Back on the road again, we visited stinky seals that probably didn’t help Kristen feel any less car sick. We stretched out in the warm street like it was carpet. I saw a few other roads out my window that I hoped to explore someday. They were the crooked kind, made by other people trying to make their ways to things they needed to see. I think we will be back this summer.
I’ve been having a hard time putting words to my thoughts. Or maybe I’m just uncovering some of them still, like how I found this orange wiffle ball beneath the alyssum just a minute ago. While I was surfing the voice in my head told me just start telling a story and see where it takes you.
So here it goes.
Yesterday morning I woke up and felt like I wasn’t even home. My bed felt the same. And Scott, of course, he is always familiar. But it was 100º this May morning with thick, sweet wind that was as unpredictable as that wild horse that once threw my dad into a dry riverbed.
Out in the ocean I could hear the train whistle so clearly and smell the jasmine as if it were out surfing too. Things were blowing from land into the water; things that don’t belong in the ocean like palm fronds and a sparrow, who looked as surprised as I was about his landing spot. Luckily he found his way.
Everything felt different out there. It reminded me of a week or so ago when we were in Catalina. Although, it wasn’t the weather that was unfamiliar. Something happened that I knew would make certain things different forever.
And in that moment, something slid into place. Some of my objectives changed. And Scott finalized a decision he had been trying to make for years.
I promise I won’t be this vague forever, but I’m sure you understand that some things in life need time until the right words can be given to them.
Yesterday this peculiar weather caused eight fires in San Diego County, like we had worried it would. Some have made their way through neighborhoods and businesses. All school was cancelled throughout the county today.
The vibe around here has been surreal; neighbors coming out to inform and console each other; kids playing in the streets past dark because it’s too hot to stay in; ashes falling from the sky and dogs on the loose.
The dog in the pictures is named Sadie. She found her way, just like the sparrow from the beach did earlier and we were lucky to help her.
There isn’t much else to say except that we are sending good thoughts to the families affected by the fires.
Life is beautiful, painful, and awfully complex sometimes. And we experience it in so many of the same ways, even if we express it differently.
Over the past few weeks I have had lessons in patience, faith and strength. Of course, that’s the short version.
|scott got back from pressing the camera timer a little late, if you’re wondering why he looks like he’s on the outskirts of this picture 🙂|
There are times that walk up to you, like the mailman does to your mailbox.
|Catalina Island Skate Classic // need to work on my posture!|
Today’s giveaway is from Kari of This, Too: shop and blog. Kari is a hardworking dreamer from Kansas. She blogs fun DIY projects, shares her adventures in Kansas City and writes honestly about balancing dreams and real world demands. She also happens to be one of the nicest people I’ve met through the internet.
Kari says “The headbands are pretty cool since all the buds are on a snap so that you can easily change the band color and mix and match everything. The headbands are made of a stretch velvet elastic so that they won’t slip and are super comfortable. One headband set includes two buds that you can switch out to match your outfit.”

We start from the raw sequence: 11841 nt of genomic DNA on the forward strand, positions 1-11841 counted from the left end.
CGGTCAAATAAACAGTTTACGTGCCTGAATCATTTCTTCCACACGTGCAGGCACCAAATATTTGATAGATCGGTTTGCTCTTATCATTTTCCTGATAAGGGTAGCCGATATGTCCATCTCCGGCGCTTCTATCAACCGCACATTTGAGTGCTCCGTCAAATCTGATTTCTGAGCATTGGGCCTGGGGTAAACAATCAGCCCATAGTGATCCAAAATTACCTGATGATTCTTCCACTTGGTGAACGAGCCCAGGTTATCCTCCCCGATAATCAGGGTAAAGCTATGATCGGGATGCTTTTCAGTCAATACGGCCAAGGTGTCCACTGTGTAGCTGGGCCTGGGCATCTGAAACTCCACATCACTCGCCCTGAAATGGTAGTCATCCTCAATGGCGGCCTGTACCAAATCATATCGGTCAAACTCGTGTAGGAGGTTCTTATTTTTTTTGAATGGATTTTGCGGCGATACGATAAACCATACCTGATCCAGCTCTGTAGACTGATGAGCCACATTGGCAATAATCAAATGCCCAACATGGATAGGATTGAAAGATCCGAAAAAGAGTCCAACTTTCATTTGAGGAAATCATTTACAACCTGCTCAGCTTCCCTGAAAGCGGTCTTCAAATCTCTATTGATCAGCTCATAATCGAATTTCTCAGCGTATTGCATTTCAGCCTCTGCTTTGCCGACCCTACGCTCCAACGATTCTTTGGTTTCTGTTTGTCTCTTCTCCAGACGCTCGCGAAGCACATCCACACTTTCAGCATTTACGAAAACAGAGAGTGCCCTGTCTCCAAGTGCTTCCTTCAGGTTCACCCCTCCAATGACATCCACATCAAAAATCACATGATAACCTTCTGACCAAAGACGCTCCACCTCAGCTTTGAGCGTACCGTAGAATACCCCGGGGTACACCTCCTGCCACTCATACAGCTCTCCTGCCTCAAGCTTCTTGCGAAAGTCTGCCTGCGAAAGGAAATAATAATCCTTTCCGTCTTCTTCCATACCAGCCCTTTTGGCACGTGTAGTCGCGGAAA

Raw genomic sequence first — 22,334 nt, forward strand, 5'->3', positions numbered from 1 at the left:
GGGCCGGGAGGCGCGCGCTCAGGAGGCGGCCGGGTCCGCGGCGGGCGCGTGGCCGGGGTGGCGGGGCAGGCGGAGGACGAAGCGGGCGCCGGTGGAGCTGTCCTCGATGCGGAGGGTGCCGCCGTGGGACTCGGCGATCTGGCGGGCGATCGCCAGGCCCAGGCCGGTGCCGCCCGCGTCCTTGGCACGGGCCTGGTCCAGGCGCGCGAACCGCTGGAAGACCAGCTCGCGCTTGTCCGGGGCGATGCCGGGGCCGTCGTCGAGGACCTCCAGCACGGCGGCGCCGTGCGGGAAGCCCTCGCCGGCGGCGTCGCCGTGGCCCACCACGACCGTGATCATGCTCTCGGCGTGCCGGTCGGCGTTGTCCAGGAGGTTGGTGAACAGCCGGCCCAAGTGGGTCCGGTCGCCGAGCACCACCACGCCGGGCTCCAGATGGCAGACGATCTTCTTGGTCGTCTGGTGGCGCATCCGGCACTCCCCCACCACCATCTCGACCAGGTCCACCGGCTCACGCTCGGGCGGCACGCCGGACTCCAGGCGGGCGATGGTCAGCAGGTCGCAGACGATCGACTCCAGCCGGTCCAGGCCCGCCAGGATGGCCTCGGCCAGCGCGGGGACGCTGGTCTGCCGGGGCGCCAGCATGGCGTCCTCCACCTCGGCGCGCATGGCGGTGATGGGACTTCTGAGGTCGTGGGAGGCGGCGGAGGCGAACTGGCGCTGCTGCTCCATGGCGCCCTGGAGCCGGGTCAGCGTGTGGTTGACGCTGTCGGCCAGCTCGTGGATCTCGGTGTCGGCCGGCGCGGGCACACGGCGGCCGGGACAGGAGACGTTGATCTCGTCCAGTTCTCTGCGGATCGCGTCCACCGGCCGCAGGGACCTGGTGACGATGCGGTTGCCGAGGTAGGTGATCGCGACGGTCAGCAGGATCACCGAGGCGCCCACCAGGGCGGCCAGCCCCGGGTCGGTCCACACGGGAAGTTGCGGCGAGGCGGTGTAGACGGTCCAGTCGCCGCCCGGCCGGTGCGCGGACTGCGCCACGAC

It was 90º at the beach the last two days. The record high for San Diego in May was beaten by 15 degrees.
The thing I should probably be doing is lying somewhere cool and quiet, elevating my sore knees thanks to all that skateboarding this past weekend. But I don’t know how to stay away. And really, it wasn’t that cool anywhere but the bathroom floor anyways.
I wish I could have said to the weather, “Now, just a minute, what are your plans for the future? And if not for all of the future, at least for the summer?” But I don’t waste my breath because I don’t think the weather knows either.
Nature seems much more content not having control over things than I’ve ever been.
The waves were small, but sometimes those are my favorite kind. I can ride my leashless fish and not have to share waves with almost anybody. I sort of hate that I would list not having to share something so beautiful as a perk of being out when it’s bad, but it’s the truth sometimes. Maybe everyone has that feeling about something.
I did share my surfboards with the girls I coach, though. We brought down a single fin, a twin fin and a mini-longboard between the three of us and took turns riding them.
I was nervous to suggest this at first because I really didn’t want the girls to have a frustrating, falling-off, swimming after your board kind of session and then be convinced surfing unfamiliar equipment was a bad idea. But falling can be good sometimes and I’m glad I went with my gut feeling in the end because that was probably the best coaching session we’ve had. That 5’0″ fish Scott made me for my birthday? He and I are the only ones who have ever ridden it. But now here are two perfectly sized people who can enjoy it as well. And they should.
If the girls come back to this spot where we practice someday when they’re 65, I want them to remember that they had a good time when they were out here learning about surfing, if nothing else.
I wish I would always trust my instincts. This is not the case, however, as nearly immediately after this wonderful surf session, I hit the override button and put my foot in my mouth. I think that is the right saying for texting your sisters “boyfriend advice” they don’t need.
I think I come to this realization often (it’s too bad I never remember it until after some self-loathing): No one does everything right all the time. Or at least, mistakes never seem like a positive part of life. But they can be. I saw two birds fighting over a big fish while I was surfing. I thought, “Why don’t they know how to agree to split it in half so they can each have some?” Instead, the fish dropped down into the water and birds were left with nothing. Maybe the birds will learn to share or maybe the fish was meant to live. I think so.